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Specialty Crop Tour for Young Growers - One Straw Farm and Baugher's Orchards

November 2012
One Straw's operation has a large CSA component while Baugher's diversified into agritourism, a bakery and restaurant.

One Straw's operation has a large CSA component while Baugher's diversified into agritourism, a bakery and restaurant.

Ben Lerew wrote an article to summarize the last Specialty Crop Tour of the 2012 season, where YGA visited two fabulous Maryland growers.

One Straw Farm

A group of YGA members traveled to Maryland to spend the morning at One Straw Farm. Drew and Joan Norman have been running their farm in White Hall, MD since 1983 and have been Food Alliance certified since 2010. Their 175 acre farm is the largest FA certified vegetable farm in Maryland. Their produce primarily sells to CSA members, but they also sell to local restaurants, wholesalers, as well as farm markets.

While One Straw Farm is very well known among their community for producing high quality vegetables, they also have realized the need to expand their farming skills beyond vegetables. The need for expansion is not just for financial reasons, but to bring along their next generation farmer, their son. The Norman’s are venturing into livestock, primarily pigs and goats. Their son has found a greater interest in raising animals than the family traditional vegetables. This expansion will help keep Andrew interested in the farm and help provide One Straw Farm with financial security for Andrew’s future. One important lesson that the Norman’s wanted to share with the group is that it is important to expand on growers interests so that farming is not just profitable, but also enjoyable.

Baugher's Orchards

In the afternoon, the group made its way to Westminster, MD to Baugher’s Orchards for a fantastic lunch at Baugher’s restaurant and a tour of the entire operation. Dwight Baugher showed us around his 600 acre farm that started as a small 60 acre farm and now consists of a restaurant, a fruit market, a farm market, a bakery, cider press, packing house, petting zoo and his vast variety of orchards and vegetable fields which also has pick-your-own.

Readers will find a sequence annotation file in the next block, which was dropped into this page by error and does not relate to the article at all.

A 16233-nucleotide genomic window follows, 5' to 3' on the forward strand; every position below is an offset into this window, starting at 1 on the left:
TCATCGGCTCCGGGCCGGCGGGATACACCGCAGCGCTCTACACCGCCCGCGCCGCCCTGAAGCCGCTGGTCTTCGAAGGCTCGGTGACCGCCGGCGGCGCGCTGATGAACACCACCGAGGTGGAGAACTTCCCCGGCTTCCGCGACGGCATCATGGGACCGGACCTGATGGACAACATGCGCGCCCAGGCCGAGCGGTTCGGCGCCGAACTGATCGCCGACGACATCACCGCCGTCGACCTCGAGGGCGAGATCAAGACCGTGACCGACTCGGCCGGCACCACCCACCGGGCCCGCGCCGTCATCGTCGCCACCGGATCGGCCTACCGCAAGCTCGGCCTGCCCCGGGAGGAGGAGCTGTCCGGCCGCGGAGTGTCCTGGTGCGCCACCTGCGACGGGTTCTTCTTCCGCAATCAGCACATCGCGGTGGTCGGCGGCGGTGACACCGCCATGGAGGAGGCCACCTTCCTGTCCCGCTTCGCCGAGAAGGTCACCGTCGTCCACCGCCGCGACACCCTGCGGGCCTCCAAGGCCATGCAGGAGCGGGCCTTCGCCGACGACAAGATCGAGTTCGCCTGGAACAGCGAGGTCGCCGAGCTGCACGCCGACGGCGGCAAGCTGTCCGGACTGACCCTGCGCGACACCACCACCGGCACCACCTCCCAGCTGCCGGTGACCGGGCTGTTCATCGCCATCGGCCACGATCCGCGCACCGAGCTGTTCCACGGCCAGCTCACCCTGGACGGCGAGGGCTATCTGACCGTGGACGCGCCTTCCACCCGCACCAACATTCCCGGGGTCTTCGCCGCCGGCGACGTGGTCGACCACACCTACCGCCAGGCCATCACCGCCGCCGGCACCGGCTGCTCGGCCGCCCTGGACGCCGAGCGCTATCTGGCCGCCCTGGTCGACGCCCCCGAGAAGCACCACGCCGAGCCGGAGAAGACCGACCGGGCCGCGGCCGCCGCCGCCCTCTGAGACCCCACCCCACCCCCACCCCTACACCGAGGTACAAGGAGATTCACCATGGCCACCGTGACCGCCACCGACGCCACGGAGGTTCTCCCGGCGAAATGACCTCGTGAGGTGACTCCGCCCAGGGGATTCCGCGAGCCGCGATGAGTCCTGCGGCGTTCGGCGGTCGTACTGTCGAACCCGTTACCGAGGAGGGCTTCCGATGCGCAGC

While touring Dwight’s orchards, YGA members were able to see different varieties of fruit on different root stocks and different spacing. We were also able to see how Baugher’s orchards make best use out of a field while preparing it for planting a new variety the next year. Dwight plants early sweet corn, harvests and then plants caliente mustard, chops it, and then cultivates it into the ground as a natural fumigator. Though Dwight is not completely sure if it works, everything he has seen and been told has convinced him it is worth trying.

Baugher’s restaurant was started as a small sandwich shop that was built in order to draw in customers to buy fruit. That has now grown into a well know restaurant with a fruit market right next door to see all their fruits and vegetables. Their farm market sells fruit, vegetables, baked goods from their bakery, cider and other produce from local dairy farms. The Baughers make all of their baked goods from scratch. It provides everything for the markets, as well as the restaurants. During Thanksgiving, the bakery will produce and sell over 2000 pumpkin pies along with all their other pies. Their cider press will produce around 60,000 gallons of cider a year.

The YGA members that were able to attend the Maryland tour were able to see two fantastic organizations that have proven to be very successful at what they do over the past generations. From growing produce to running markets, those in attendance learned some helpful tricks, were given great financial advice, and plenty to think about this winter as they plan for the upcoming season next spring. A special thanks to the Norman’s of One Straw Farm and the Baugher’s of Baugher’s Orchards for taking the time out of their busy schedule to educate the YGA and also to Catherine Lara, PSU Extension for coordinating the trip. For those of you who missed the last tour of the year, stay tuned for upcoming spring trips to gain the little tips that make our jobs as farmers a little easier.